Does the Law Apply to Australian Woke Princess?

Does the Law Apply to Australian Woke Princess? By Janet Albrechtsen.

Understandably, many lawyers are quietly expecting charges to be laid against Lisa Wilkinson, star of Network 10’s The Project. Senior silks well versed in the finer detail of laws that prohibit a person from interfering with the administration of justice are asking this: If Wilkinson is not prosecuted, what more does a person need to do to attract the attention of the authorities entrusted to ensure the fair trial of a defendant? …

Last week, ACT Supreme Court Justice Lucy McCallum said this about Lisa Wilkinson’s comments at the Logies a few days earlier: “The implicit premise of (Lisa Wilkinson’s speech) is to celebrate the truthfulness of the story she exposed.” The judge said “what concerns me the most … is that the distinction between an allegation and a finding of guilt has been completely obliterated”. …

Section 714 of the ACT’s Criminal Code …  says it is a criminal offence if a person “publishes something that could cause a miscarriage of justice in a legal proceeding”. If done intentionally, the maximum penalty is imprisonment for 10 years or a fine of $160,000, or both. If the person does so recklessly, the maximum penalty is $112,000 and a seven-year jail term, or both. …

First, Wilkinson’s comments were planned. She read from a piece of paper. Second, prior to the Logies, she told ACT DPP Shane Drumgold that any speech she gave would be broadcast by Channel 9, the rival network that carried the Logies event. In other words, Wilkinson knew her comments would be published widely across the country. Third, Wilkinson knew the dangers of interfering with the administration of justice; she warned others by tweeting about the danger on August 6, 2021. Fourth, Wilkinson spoke with Drumgold in advance about her possible speech, with Drumgold warning her but refusing to act as a “speech editor”. Fifth, it is not unreasonable to surmise Wilkinson had an obvious interest in securing a conviction against Bruce Lehrmann, the man accused of rape by Brittany Higgins.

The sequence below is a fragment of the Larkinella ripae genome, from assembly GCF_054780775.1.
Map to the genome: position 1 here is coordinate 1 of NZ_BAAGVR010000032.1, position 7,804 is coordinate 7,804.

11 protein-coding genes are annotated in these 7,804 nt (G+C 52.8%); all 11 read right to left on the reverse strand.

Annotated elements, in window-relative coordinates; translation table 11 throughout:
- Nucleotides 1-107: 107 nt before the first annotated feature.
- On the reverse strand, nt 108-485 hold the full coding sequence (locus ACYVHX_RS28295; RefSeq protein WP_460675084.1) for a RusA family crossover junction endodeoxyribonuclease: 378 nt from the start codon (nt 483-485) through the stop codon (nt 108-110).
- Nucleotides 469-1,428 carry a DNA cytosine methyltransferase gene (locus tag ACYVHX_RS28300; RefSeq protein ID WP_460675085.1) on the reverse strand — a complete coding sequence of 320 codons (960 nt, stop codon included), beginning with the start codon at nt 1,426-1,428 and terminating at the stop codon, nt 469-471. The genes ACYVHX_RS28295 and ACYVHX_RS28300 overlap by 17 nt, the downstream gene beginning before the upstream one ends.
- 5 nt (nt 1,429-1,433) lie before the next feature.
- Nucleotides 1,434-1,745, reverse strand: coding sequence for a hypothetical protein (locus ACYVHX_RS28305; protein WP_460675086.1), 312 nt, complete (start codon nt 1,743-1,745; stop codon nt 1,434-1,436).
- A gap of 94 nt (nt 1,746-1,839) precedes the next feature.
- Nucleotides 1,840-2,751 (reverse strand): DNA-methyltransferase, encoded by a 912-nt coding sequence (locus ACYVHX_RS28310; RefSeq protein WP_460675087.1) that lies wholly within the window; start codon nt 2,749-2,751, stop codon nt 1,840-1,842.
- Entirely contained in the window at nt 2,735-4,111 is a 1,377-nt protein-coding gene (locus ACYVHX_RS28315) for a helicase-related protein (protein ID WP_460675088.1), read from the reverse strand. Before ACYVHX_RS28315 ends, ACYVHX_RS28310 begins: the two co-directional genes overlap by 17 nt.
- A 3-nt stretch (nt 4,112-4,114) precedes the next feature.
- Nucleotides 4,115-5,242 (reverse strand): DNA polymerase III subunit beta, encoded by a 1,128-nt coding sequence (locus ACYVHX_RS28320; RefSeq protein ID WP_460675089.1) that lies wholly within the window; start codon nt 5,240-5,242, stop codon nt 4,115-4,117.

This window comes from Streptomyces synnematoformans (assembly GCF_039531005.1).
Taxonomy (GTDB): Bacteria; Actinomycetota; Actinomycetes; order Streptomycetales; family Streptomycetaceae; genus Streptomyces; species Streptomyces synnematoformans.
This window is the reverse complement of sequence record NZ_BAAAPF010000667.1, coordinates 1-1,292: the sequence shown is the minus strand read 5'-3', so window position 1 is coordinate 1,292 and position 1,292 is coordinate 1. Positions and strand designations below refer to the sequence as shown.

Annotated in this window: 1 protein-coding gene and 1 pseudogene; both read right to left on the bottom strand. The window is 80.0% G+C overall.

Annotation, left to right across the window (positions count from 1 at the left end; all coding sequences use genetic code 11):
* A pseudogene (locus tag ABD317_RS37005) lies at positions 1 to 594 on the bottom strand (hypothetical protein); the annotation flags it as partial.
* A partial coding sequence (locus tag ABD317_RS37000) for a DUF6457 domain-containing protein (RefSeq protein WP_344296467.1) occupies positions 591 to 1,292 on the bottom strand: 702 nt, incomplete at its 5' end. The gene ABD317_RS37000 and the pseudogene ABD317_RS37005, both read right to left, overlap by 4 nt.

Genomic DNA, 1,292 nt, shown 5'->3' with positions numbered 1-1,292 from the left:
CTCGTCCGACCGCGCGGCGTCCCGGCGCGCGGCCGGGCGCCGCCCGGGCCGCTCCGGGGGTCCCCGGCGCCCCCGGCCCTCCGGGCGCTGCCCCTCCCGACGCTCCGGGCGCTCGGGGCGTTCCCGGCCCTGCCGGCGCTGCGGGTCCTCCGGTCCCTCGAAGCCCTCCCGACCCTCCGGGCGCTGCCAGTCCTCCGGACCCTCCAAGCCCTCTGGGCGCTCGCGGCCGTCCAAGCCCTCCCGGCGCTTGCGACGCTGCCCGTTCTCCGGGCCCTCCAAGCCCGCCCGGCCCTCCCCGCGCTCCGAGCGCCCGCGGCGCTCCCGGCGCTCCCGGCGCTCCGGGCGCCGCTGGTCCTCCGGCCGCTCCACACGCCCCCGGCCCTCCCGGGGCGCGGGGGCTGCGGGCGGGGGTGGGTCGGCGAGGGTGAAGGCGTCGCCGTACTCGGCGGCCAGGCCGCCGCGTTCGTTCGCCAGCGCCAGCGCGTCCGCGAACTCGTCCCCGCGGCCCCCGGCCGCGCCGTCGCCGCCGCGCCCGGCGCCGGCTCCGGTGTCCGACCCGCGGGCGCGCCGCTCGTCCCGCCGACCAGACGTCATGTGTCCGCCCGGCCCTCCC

A guilty verdict would vindicate Wilkinson’s work. A not guilty verdict would raise questions as to why a man’s reputation and life has been wrecked, and whether Higgins’s version of the boozy night that ended in a minister’s office was false. …

If Wilkinson is not charged, it begs the question of whether there is a separate standard for a woke princess? Would a conservative journalist receive the same treatment from the ACT DPP?

Any prosecution of Wilkinson will have to wait until after Lehrmann’s rape trial. I predict Wilkinson will get away with it, because she is woke.